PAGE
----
What was he doing, the great *** Pan,
Down in the reeds by the river?
Spreading ruin and scattering ban,
Splashing and paddling with hoofs of a goat,
And breaking the golden lilies afloat
With the dragon-fly on the river.
He tore out a reed, the great *** Pan,
From the deep cool bed of the river:
The limpid water turbidly ran,
And the broken lilies a-dying lay,
And the dragon-fly had fled away,
Ere he brought it out of the river.
High on the shore sat the great *** Pan,
While turbidly flowed the river;
And hacked and hewed as a great *** can,
With his hard bleak steel at the patient reed,
Till there was not a sign of the leaf indeed
To prove it fresh from the river.
He cut it short, did the great *** Pan,
(How tall it stood in the river!)
Then drew the pith, like the heart of a man,
Steadily from the outside ring,
And notched the poor dry empty thing
In holes, as he sat by the river.
“This is the way,” laughed the great *** Pan,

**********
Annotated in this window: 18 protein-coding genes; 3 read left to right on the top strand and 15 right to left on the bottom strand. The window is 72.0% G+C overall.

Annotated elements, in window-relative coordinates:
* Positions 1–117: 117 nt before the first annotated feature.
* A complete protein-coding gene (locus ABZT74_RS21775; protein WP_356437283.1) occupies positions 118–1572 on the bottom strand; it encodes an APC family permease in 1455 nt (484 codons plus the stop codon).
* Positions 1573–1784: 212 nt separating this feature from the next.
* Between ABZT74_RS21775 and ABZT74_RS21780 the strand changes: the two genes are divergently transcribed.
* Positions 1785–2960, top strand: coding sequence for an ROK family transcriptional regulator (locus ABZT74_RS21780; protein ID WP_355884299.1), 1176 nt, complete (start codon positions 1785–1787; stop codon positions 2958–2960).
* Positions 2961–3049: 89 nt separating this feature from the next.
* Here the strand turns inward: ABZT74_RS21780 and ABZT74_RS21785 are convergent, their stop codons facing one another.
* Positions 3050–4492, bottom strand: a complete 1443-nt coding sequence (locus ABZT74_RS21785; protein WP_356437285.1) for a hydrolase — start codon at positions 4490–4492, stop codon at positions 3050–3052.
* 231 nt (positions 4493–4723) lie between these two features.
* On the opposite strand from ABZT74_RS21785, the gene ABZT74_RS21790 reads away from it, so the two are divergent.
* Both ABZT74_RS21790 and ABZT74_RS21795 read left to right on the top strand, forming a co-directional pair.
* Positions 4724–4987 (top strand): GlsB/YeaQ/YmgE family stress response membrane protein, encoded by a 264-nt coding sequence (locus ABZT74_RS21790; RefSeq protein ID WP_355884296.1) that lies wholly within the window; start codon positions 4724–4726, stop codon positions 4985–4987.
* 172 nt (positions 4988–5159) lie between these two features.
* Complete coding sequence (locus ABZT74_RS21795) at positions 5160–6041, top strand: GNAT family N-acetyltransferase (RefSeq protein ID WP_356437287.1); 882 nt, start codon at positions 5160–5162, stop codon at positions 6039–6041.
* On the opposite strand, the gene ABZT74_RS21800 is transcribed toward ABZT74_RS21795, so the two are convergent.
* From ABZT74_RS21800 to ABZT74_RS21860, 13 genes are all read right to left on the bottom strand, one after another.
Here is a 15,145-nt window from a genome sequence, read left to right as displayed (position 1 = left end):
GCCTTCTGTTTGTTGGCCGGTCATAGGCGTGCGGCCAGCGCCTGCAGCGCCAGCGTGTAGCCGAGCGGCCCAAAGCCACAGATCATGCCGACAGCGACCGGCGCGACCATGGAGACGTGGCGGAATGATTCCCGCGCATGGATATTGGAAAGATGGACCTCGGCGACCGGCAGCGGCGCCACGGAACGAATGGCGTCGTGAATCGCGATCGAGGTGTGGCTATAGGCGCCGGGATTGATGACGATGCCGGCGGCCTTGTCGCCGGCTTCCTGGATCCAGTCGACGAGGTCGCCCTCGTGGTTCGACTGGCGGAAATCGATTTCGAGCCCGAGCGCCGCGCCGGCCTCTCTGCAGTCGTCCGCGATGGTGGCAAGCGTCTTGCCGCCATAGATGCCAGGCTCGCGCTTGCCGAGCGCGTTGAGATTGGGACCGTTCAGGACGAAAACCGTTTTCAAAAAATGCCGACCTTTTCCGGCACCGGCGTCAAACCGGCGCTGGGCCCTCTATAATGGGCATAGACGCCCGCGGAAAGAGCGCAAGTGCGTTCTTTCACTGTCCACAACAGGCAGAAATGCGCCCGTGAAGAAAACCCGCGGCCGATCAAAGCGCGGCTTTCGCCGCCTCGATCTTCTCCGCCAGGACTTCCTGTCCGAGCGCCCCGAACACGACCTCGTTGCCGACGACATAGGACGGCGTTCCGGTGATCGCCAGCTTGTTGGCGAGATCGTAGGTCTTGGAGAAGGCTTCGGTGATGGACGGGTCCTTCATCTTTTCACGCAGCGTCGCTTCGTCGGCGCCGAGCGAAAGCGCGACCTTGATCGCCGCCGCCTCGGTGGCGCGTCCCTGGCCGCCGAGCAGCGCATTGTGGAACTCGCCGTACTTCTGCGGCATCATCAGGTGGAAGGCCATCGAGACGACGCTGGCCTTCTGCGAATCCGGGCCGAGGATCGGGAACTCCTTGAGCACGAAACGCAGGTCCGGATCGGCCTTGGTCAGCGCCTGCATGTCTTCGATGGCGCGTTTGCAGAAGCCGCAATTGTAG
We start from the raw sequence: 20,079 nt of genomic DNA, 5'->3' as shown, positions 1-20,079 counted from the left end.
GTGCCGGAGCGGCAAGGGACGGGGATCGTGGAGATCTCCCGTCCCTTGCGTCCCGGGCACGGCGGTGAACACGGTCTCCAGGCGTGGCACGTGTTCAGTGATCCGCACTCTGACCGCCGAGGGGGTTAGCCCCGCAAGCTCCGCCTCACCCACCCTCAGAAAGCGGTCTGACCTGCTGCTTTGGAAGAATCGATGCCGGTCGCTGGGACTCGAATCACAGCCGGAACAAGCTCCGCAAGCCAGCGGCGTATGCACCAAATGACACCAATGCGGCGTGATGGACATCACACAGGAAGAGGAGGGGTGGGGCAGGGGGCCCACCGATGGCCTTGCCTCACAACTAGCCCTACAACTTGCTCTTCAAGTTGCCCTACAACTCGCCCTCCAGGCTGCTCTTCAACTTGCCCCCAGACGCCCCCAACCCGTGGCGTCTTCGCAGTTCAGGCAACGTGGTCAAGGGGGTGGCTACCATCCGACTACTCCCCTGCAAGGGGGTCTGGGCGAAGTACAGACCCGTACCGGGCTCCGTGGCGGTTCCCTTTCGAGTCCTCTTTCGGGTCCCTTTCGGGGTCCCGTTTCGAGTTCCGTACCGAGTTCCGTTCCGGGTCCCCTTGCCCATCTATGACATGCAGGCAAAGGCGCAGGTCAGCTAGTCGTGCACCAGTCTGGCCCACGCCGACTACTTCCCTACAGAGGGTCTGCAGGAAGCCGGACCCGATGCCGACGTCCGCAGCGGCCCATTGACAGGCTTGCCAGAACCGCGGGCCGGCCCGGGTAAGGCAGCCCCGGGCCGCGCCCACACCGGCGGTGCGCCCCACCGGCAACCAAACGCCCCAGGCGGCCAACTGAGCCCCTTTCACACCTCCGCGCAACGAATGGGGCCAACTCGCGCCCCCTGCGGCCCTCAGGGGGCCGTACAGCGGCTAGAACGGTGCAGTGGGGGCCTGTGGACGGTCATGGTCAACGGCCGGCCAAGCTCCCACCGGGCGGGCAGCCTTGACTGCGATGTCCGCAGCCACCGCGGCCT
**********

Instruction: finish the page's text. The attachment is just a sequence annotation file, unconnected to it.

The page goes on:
(Laughed while he sat by the river)
“The only way, since gods began
To make sweet music, they could succeed.”
Then, dropping his mouth to a hole in the reed,
He blew in power by the river.
Sweet, sweet, sweet, O Pan!
Piercing sweet by the river!
Blinding sweet, O great *** Pan!
The sun on the hill forgot to die,
And the lilies revived, and the dragon-fly
Came back to dream on the river.
Yet half a beast is the great *** Pan,
To laugh as he sits by the river,
Making a poet out of a man:
The true gods sigh for the cost and pain—
For the reed which grows nevermore again
As a reed with the reeds in the river.